It’s a glorious spell of early summer. I’m in Oxfordshire, somewhere near the ancient holy place of Abingdon. A giant mirrored sculpture of Pegasus, “the poet’s wingèd steed”, guards the entrance of Stonehill House. Songbirds and crows provide the soundtrack. I disappear into a barn with Pasternak.
Boris Pasternak, Russian-Jewish poet and author of Dr Zhivago, has enticed a motley crew of twelve or so from city and country. Should I confess now? I’m an ignoramus. I’ve come along because the organisers say that “no previous knowledge of the subject is required.” And that’s part of the pleasure for me. I’m retreating from the world of work and routine, to refresh my brain and my body. I’m here for a weekend of inspiration—culture, comfort and nature—just 45 minutes by train from London Paddington.
Boris’s nephew Nicolas is our host for the day. Serene and eloquent, wise and welcoming, he leads us through the compelling story of his family. Medics and artists (sometimes both at once), survivors of Stalinism, Nazism, emigration, family separation, exile, scandal… this might be another Zhivago epic. And in a way it is. Boris the poet turned his hand to prose because he felt compelled to set down the events of his life, coinciding as it did with the turmoil of early 20th century history. “Only in Russia is poetry respected, it gets people killed,” wrote his friend Osip Mandlestam after yet another writer had ‘disappeared’. From 1945, in the Soviet writers’ village Peredelkino, Boris devoted more than ten years to writing his masterpiece.
It was destined for a forked fate: beyond Soviet borders, Pasternak’s work won him the Nobel Laureate; at home, he was punished with exclusion, poverty and starvation—even after rejecting the prize. But he chose to live by intellectual honesty. When he handed the Zhivago manuscript over to a literary smuggler—the only route to publication—he identified it as the moment of his own execution.
Years later, Nicolas Pasternak-Slater guides us through his uncle’s personal letters and telegrams. He is not just an expert Russian literary translator. He’s also a close family member, with all the insight of the insider, interpreting coded language written to slip past Russian censors, solving puzzles only Pasternaks can solve. (“Your landlady’s illness” is Nazism.) It’s a privilege to be in the presence of this man, to chat and ask him questions, and then to meet his sister Anne at the Pasternak Museum in Oxford—still a family home, rarely open, intimate and quirky, packed with grandfather Leonid’s beautiful paintings and family keepsakes. We have the place to ourselves.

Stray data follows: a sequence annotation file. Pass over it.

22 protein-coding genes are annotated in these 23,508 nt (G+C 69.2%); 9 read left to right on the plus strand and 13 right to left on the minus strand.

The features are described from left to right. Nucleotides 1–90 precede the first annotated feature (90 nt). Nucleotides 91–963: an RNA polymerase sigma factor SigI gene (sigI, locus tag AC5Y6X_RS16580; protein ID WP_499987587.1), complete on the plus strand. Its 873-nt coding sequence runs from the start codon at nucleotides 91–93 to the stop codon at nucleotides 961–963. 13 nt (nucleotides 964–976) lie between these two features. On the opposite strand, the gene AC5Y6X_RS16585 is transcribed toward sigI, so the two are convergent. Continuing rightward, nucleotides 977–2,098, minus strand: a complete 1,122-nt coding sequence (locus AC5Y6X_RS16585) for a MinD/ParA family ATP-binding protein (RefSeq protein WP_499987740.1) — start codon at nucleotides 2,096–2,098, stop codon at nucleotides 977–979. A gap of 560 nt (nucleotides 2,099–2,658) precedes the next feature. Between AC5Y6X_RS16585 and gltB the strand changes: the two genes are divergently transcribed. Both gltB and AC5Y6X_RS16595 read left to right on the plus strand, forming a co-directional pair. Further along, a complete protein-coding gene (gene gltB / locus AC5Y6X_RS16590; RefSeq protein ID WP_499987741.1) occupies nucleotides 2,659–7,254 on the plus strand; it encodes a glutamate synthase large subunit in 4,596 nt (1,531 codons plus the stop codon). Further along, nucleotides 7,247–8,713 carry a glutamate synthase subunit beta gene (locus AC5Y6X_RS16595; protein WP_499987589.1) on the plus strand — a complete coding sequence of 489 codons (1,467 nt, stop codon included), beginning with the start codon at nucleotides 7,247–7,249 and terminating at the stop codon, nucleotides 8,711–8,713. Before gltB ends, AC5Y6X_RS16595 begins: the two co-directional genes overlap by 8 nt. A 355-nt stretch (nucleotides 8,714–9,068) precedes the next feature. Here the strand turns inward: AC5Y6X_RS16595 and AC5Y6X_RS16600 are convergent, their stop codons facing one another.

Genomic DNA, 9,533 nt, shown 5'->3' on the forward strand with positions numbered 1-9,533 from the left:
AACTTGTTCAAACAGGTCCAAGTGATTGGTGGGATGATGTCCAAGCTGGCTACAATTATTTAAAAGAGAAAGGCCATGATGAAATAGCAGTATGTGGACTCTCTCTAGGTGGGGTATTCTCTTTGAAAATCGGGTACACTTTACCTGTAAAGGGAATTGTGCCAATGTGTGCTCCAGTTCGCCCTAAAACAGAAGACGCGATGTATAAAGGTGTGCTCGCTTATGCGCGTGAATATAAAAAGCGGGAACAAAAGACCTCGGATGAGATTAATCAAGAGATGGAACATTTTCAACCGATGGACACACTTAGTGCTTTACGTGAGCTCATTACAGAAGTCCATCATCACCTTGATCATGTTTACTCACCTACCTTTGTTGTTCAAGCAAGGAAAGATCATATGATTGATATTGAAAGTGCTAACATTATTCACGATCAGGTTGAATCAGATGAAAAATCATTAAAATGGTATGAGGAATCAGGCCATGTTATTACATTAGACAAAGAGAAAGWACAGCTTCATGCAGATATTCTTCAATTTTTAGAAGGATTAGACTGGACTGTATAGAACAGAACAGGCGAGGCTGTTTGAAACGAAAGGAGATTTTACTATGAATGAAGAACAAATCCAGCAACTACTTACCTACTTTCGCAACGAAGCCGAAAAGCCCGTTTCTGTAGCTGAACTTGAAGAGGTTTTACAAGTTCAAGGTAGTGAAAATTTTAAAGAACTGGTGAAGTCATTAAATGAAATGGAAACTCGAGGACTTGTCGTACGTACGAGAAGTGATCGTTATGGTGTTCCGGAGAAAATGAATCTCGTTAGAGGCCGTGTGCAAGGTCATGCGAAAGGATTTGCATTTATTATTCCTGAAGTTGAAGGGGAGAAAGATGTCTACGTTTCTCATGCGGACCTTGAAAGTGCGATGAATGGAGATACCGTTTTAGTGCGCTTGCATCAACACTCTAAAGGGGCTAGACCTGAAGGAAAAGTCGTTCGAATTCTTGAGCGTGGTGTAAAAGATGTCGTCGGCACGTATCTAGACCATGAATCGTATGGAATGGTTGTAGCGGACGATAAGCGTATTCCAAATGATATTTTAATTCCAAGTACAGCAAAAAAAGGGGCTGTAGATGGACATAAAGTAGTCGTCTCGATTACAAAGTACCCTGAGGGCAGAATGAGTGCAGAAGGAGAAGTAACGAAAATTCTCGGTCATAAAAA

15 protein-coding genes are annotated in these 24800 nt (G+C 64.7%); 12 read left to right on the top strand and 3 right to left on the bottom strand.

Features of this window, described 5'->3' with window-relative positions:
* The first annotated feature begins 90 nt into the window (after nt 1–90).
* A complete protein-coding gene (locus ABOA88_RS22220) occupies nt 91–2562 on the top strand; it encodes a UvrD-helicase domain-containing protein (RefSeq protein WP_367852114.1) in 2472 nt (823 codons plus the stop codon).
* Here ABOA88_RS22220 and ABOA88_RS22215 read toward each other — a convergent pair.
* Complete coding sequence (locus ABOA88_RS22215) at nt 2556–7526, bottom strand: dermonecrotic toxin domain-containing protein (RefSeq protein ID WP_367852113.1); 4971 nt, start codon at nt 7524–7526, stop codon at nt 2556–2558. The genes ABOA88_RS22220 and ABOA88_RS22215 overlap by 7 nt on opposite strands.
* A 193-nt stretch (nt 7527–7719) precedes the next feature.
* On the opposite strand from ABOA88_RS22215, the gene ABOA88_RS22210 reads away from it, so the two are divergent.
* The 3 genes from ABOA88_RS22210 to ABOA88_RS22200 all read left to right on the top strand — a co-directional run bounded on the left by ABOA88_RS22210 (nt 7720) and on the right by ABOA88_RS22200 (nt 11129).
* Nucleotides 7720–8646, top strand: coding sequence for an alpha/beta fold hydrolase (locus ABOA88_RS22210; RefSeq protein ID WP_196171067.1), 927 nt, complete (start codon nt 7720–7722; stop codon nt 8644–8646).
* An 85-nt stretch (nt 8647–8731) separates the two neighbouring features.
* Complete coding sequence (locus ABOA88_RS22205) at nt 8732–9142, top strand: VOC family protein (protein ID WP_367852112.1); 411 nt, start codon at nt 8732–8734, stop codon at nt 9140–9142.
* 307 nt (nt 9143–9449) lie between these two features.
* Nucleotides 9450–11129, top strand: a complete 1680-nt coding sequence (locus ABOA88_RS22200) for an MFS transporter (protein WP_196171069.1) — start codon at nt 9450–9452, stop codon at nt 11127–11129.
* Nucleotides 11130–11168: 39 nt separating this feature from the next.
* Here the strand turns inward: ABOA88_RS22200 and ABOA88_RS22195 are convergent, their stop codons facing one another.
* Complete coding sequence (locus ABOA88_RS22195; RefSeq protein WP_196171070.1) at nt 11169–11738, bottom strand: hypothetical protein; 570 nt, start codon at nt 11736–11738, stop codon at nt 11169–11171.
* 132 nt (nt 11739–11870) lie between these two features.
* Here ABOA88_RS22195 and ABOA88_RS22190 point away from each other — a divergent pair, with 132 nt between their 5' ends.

Back at the farm, we’re treated to a rare and fascinating documentary film—and afternoon tea with buttery orange drizzle cake hot from the oven. But this is not our first gourmet moment. Lunch, served in the shade of fruit trees, was scrumptious: a generous buffet of vegetarian platters with an Ottolenghi dash, chicken with watermelon and mango, just-baked apple frangipane tart, and fresh warm chocolate brownies.
In the evening, the day-people melt away, but some of us are ‘residential’, so we stay. For dinner, we start with cool crushed asparagus soup topped by a mound of burrata, and we finish with Eton Mess—if the food wasn’t so delicious, we simply wouldn’t stop talking. We’re all feeling inspired.
By bedtime, I’m tired, but not too tired to appreciate purple carpets and natural linen. Everything is spotlessly clean. Pasternak, I remember randomly before falling asleep, is one of those absurd surnames given to Jews in Russia, to identify them as Jews. It means parsnip.
On Sunday morning we all meet for breakfast in the conservatory. The organic eggs are courtesy of assertive beetroot-loving chickens with Russian names. I explore the house and cottages. From multi-faceted Andrew Logan artworks to decorative details by Brenda Gratwicke, each corner, each space, is designed to delight and indulge. Not to mention the views…
In one direction, there’s an old rose garden and new beehives. In another, there are the bolshie chickens and organic vegetable beds. Past a purple bench and a rabbit-proof gate, there’s a water feature that is part decking, part pond. Anthea Taylor, owner-dreamer of Stonehill, tells me that this natural swimming pool is fed by fresh-running well water. “It cost a lot to build,” she says. “But it’s a balanced eco-system. It’ll pay off over the years. Dive in whenever you want, you’ll be the first to use it.” Next thing you know, I’m in cool clear green water, surrounded by aquatic plants, informal gardens and trees full of birds. This is a haven. A weekend is not long enough.
Other cultural weekends coming up: Tarkovsky (1st September), Stravinsky (8th September), Chekhov, Tchaikovsky and more… Come with an appetite and don’t forget your swimming costume!